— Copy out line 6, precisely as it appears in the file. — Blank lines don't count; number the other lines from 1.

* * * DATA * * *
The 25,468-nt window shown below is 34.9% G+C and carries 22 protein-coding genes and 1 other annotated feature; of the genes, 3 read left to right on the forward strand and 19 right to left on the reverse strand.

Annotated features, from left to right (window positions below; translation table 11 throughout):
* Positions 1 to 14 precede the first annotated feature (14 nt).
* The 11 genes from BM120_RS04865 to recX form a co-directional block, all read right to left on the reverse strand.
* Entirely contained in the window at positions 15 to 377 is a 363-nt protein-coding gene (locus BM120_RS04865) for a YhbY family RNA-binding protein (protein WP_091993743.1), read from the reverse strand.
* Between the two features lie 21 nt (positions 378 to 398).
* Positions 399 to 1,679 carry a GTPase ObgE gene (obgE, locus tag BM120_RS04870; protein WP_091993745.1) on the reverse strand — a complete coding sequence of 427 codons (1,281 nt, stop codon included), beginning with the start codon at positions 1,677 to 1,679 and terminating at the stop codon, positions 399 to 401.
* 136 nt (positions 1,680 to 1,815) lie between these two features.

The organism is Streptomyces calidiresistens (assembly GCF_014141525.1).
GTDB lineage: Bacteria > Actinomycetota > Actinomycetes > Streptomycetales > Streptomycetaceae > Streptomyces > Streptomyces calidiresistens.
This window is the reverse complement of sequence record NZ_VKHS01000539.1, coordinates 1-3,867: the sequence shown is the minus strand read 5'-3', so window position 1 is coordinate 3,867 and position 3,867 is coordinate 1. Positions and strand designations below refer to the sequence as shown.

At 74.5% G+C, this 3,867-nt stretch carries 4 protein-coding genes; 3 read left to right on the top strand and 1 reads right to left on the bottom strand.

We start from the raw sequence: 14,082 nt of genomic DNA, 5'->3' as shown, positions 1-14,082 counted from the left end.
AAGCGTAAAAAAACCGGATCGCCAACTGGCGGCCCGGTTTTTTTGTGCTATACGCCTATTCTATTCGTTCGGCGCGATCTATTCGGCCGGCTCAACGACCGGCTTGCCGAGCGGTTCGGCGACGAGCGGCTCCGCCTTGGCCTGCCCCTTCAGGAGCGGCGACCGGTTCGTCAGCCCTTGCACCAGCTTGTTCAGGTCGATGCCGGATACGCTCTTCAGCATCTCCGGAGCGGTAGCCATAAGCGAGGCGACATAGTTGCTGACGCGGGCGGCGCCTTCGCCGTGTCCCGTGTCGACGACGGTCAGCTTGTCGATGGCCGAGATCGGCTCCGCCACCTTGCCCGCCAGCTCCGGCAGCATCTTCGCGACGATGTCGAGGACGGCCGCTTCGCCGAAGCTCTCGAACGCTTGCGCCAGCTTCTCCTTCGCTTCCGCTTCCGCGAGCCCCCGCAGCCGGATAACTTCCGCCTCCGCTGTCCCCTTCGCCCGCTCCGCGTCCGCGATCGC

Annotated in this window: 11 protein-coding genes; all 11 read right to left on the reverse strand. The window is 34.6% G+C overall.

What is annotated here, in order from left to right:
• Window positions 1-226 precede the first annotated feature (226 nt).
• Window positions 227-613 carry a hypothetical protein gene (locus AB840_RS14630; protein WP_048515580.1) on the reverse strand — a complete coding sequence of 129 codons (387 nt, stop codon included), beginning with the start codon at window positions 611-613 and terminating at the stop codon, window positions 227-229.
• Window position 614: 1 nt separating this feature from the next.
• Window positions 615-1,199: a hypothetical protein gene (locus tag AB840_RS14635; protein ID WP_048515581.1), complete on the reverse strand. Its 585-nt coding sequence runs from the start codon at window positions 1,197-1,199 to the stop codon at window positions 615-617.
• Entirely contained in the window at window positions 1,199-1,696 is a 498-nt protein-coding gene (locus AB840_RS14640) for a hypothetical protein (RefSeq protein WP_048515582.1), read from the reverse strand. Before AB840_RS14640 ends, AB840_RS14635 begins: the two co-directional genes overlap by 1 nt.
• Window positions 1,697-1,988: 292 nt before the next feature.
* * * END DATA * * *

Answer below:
* Between the two features lie 21 nt (positions 378 to 398).